He, himself, knows the answer better than anyone else. No matter how good the vague answers given by his two princes may sound, most people would opt to kill the beast.  So far, we have Yi In Jwa and his affiliates and, now, Kim Chae Gun. Yet, if the question were reversed to “What should the beast do now that people want to kill him?”—What would be Sukjong’s answer? This, too, will be something I would expect to see later on in the drama. I cannot wait for the next episode of the daebak drama of the year.




  1. Actually I am in search of poem related blog post and by accidentally visit here. Nice blog, thanks for sharing the information. I will come to look for update. Keep up the good work.

  2. Thank you for the recap, TEF! The preview for Episode 9 is finally out and it looks like the battle for the king's life begins. I also wonder how the King will respond to this, exactly like the author of this recap mentioned. We know from Episode 8 that the King trusted his life to Prince Yeoning, but is that all? I have to be honest that 'Daebak' makes me really restless. I want to skip to Monday (and Tuesday morning for the English subbed version LOL) already!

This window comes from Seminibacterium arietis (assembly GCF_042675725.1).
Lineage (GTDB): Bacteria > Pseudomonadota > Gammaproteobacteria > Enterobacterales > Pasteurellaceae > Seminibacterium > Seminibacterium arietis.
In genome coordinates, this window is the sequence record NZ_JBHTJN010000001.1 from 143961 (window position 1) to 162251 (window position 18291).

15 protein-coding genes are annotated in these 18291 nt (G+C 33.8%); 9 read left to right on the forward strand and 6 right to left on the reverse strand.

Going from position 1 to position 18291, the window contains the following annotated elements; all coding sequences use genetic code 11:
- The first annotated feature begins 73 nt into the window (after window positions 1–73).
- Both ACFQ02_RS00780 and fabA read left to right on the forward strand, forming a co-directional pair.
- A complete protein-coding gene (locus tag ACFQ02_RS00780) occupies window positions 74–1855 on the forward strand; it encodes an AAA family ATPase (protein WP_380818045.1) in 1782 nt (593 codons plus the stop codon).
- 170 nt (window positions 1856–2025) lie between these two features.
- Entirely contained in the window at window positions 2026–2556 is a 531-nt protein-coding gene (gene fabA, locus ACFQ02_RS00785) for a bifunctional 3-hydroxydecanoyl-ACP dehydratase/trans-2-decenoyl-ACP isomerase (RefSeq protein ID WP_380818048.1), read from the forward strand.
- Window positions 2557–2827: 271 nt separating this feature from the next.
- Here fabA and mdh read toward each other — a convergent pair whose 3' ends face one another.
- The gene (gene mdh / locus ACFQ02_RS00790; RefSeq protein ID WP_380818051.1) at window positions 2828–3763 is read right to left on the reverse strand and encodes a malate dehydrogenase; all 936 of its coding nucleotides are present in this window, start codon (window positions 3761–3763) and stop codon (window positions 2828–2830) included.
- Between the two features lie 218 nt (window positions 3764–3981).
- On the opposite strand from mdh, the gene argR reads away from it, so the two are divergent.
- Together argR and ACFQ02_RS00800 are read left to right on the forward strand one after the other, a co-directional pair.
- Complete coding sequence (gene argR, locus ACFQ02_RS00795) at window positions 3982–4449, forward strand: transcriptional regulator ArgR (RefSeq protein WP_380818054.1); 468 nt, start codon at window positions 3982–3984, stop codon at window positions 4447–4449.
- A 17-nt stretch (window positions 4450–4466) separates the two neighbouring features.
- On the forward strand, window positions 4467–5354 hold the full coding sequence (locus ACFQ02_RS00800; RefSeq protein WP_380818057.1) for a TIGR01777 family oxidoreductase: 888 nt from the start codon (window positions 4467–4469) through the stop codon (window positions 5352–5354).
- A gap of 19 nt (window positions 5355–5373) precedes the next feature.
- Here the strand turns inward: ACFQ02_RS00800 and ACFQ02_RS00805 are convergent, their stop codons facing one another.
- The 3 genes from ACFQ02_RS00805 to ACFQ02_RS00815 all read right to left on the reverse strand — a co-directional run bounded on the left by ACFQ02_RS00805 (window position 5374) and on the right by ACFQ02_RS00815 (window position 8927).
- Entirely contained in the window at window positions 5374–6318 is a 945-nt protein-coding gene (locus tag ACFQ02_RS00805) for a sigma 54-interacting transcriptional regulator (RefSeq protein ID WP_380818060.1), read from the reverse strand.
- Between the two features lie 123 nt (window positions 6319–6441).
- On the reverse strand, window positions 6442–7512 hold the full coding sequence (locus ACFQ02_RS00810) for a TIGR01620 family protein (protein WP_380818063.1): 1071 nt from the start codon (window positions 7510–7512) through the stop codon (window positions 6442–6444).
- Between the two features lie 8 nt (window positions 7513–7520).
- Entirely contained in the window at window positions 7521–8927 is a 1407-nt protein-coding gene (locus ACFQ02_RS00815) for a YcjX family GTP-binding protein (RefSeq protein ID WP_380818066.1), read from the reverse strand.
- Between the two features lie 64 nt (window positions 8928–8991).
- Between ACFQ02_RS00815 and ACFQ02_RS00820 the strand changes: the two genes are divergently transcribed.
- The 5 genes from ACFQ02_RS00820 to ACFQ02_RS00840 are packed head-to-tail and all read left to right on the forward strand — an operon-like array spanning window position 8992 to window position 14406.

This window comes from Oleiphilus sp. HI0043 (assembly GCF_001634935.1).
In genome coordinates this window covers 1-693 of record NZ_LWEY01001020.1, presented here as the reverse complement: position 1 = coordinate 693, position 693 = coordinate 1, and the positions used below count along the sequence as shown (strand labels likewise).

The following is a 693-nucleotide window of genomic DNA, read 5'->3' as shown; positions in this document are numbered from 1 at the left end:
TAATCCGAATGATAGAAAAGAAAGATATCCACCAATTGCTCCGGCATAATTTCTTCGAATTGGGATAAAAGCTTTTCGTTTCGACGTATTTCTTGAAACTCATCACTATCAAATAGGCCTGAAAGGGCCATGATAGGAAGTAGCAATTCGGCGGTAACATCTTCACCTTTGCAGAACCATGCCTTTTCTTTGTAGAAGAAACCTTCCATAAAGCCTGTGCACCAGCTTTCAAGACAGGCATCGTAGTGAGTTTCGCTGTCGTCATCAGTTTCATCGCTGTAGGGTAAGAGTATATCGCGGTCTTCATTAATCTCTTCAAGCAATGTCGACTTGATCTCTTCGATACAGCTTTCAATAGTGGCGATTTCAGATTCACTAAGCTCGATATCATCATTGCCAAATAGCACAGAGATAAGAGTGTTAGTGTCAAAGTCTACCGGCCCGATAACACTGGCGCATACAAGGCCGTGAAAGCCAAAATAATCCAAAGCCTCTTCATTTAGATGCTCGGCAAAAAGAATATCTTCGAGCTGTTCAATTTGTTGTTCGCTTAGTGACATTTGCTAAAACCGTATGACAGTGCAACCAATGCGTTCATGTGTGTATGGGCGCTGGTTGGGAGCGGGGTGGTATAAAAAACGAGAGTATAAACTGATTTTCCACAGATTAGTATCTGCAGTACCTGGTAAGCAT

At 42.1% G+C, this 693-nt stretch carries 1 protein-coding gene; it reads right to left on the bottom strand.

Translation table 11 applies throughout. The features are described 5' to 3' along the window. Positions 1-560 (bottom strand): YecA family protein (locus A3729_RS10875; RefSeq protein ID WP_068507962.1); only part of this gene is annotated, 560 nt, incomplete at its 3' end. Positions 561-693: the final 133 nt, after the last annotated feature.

3. Thank you for this wonderful recap..
    Aint that the truth...there is no absolute truth...for it always is multiple facetted..depending from which side one must, can or choose to look at it...
    The fight to take or to protect the King's life is starting from episode 9 on...
    Really anticipating yet dreading the Mondays and Tuesdays...such suspense!!!

  4. Your insights about the young characters' evolution in their understanding of truth really have enriched the meaning of this episode for me. I tend to focus only on the plot, and fail to look for the very obvious bigger themes being presented to us. Thanks very much for this great posting :)

  5. I love how you sum up this episode as notion of truth and that each situation always has two sides, like a coin. Before I read your recap, I don't have this kind of perspective. But after I read it, I could see the entire picture of this episode in really refreshing way. So, great recap again TEF!

  6. I am very glad to see this episode of this plays that is very interesting.I will try to see all the episodes. buy dissertation online uk


Thank you for sharing with us, Cri!